Why do you think you should read about leadership? Mainly because I think any of you can lead; either small projects, or teams, or large projects and teams. As more and more services are looking at becoming accredited to the QS, some understanding of leadership skills will be useful for you all.
After reading an article on the Girl Guiding website, which was updated in February 20191, I was intrigued to see that leadership doesn’t change no matter who you are leading.
I have amended the points in the article slightly to fit imaging, but I was impressed and I thought you might like a look too.
Believe in yourself: you are awesome. By staying positive, trusting yourself and not being afraid to ask for help, you can set a great example. Keep in mind that it’s OK to fail – it’s part of learning. Why not encourage others to acknowledge when they’ve tried and fallen short and get together to find some learning outcomes? Remember, we learn more through failure than we do through success.
Embrace opportunity: good leaders make an effort to constantly brush up on their abilities. Why not see what leadership training is available; the NHS Leadership Academy has courses which may help develop your skills and the SCoR has its own Training for Future Leaders. Why not use the QSI to look at what is expected from a leader & ask at your next appraisal for some development?
Be open to everyone: an effective leader brings people together, regardless of their background or training e.g. in meetings use inclusive language and not ‘jingoisms’ or ‘medical terminology’. Being inclusive is a good retention strategy for your team.
Work together:being a great leader isn’t about taking on everything yourself – which is a relief! Knowing when to delegate a job is a valuable skill. For example, you could ask your team to help you identify each other’s strengths and decide who is best suited to a task. By tackling things together, our lives can feel easier and more fulfilled.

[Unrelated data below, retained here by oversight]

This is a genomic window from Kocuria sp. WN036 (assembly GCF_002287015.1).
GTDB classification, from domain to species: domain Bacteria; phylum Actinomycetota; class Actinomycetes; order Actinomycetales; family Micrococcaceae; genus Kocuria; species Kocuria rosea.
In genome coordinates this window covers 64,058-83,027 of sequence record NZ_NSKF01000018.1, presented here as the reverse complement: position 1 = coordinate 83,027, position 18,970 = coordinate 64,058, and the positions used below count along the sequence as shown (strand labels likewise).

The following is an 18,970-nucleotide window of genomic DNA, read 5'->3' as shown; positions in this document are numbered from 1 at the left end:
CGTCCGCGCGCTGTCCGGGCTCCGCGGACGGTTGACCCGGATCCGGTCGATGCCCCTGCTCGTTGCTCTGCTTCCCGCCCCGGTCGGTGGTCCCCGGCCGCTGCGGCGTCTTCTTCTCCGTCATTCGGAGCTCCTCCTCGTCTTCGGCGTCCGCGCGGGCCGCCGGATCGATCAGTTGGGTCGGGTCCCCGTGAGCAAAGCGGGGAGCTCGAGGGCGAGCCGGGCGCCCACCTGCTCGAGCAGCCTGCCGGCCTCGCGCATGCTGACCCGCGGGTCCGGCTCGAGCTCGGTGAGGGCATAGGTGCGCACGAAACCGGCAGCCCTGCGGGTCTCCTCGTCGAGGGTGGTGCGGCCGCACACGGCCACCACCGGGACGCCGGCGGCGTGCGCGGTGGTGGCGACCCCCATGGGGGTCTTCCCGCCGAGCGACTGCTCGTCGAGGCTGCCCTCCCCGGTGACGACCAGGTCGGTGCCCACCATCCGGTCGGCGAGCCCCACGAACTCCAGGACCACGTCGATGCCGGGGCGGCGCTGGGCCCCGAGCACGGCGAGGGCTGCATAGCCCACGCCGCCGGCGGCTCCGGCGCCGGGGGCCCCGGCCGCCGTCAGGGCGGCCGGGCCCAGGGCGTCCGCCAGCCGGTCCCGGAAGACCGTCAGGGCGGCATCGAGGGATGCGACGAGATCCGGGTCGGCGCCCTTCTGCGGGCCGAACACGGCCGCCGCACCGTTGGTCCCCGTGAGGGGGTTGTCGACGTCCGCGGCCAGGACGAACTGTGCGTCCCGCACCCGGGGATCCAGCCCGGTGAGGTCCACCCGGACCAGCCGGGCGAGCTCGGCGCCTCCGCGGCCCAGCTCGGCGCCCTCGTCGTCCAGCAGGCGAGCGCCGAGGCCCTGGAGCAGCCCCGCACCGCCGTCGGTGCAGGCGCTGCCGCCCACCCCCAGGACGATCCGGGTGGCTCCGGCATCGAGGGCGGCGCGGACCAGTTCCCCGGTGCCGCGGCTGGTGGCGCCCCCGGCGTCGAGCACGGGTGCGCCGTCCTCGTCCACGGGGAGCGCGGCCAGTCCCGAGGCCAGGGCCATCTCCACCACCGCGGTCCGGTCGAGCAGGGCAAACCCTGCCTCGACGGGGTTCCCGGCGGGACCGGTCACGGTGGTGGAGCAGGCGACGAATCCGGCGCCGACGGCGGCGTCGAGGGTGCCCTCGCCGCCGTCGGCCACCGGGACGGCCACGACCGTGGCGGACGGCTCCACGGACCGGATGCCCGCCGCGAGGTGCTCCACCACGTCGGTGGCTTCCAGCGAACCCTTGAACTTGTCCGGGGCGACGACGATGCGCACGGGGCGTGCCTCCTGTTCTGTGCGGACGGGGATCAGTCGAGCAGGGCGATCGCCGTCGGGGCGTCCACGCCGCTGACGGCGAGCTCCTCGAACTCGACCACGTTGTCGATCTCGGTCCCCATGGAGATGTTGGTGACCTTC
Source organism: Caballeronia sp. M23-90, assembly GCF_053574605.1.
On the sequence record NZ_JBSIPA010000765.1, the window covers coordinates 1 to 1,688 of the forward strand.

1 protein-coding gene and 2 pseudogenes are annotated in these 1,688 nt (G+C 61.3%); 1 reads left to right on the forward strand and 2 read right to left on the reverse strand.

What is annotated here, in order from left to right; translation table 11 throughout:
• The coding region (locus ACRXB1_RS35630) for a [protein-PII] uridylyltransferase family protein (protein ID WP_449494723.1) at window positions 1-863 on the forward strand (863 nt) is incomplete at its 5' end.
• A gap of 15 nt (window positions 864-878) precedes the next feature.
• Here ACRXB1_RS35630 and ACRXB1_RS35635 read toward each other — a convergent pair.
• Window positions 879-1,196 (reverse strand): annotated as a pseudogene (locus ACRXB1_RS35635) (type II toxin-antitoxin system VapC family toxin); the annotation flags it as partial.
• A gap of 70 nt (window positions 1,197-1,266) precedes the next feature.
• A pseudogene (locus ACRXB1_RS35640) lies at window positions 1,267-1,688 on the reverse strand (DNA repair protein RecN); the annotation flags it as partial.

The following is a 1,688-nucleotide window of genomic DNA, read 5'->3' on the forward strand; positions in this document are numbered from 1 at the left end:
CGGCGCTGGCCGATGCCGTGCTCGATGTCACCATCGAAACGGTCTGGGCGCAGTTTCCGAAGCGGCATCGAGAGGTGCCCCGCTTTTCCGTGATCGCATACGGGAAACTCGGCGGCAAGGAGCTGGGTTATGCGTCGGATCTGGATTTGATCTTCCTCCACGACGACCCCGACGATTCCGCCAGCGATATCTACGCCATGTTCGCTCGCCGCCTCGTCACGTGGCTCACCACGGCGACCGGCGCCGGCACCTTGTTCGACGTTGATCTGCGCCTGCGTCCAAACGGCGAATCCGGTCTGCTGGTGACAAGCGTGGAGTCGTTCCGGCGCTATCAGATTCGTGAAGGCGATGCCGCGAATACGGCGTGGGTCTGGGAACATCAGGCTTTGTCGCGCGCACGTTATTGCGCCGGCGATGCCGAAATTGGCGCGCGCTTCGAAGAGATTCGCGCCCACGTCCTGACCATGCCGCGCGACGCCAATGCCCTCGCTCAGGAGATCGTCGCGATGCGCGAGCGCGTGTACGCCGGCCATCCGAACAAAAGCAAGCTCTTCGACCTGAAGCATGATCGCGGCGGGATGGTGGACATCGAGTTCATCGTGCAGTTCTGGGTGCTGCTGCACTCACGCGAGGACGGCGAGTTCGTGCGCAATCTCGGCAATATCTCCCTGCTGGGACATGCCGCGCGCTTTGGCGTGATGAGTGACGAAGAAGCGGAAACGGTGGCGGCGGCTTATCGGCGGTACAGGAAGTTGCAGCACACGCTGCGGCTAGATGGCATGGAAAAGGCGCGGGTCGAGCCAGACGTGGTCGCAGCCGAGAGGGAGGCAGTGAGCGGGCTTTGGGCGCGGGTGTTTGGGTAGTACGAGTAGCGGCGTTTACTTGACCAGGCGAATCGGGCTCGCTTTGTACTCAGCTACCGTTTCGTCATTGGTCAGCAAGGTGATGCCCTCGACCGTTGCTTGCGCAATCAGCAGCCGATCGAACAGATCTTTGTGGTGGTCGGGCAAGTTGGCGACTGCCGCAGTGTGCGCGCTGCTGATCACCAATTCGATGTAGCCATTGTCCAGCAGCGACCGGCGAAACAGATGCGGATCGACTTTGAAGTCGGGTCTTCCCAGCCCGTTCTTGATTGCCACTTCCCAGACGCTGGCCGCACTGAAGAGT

Aim for the sky: young or old, there really is no age limit on learning. Want to improve on safeguarding or quality? Why not ask who would like to expand their horizons; you never know where it will lead. Lifelong learning can be a lifelong pleasure, not a chore!
Support each other: leading from behind the scenes, providing support and reassurance.Try to listen carefully and respectfully, give constructive feedback, facilitate rather than direct, and provide pep talks when needed. Enabling others to take on responsibility is an important part of being a great leader. You could consider becoming a mentor or a trainer.
Be inspired and inspiring: what makes you ‘you’? Consider your talents, the struggles you’ve overcome and the dreams you aim to achieve. These make you unique – and a great leader. Self–reflection isn’t always easy, but it can be rewarding – and being ourselves can inspire others.
Keep up to date: having the latest information is key to leading well, are you connected to good sources of information, are you part of a network, do you take time to reflect on what is happening within the NHS?
Jump right in: a can–do attitude is a quality that strong leaders have in spades. When someone is excited to try new things, meet new challenges etc. others will want to come along for the ride.
Take some me time: when you’re leading a team or a group, it can be all too easy to burn out – so it’s important to take care of yourself. Practise saying no and being polite but firm. Your wellbeing is just as important as to whatever else needs doing, and chances are someone else could do it instead (see ‘Work together’, tip number 4). It’s also key to find something that makes you happy and that you take the time to enjoy this – you deserve it!
Find the fun: in tough times, a sense of humour gets us through and it’s extremely useful for teaching those you lead/mentor new skills and tackling challenging issues.
See the bigger picture: you are part of a bigger whole, whether it be your organisation or health provision across the nation, others have been where you are. The reason we do what we do is our patients, without them there would be no service.
QSI is a great opportunity to get your foot on the first rung of the leadership ladder. You don’t have to be a manager; that is something completely different (although if they can’t lead it does make their job harder).
Why not ask at your next appraisal what opportunities exist for you to develop your leadership skills?
Christine Woodgate, MSc, PgD, PgC, DCR(R)
QI Partner RCR/SCoR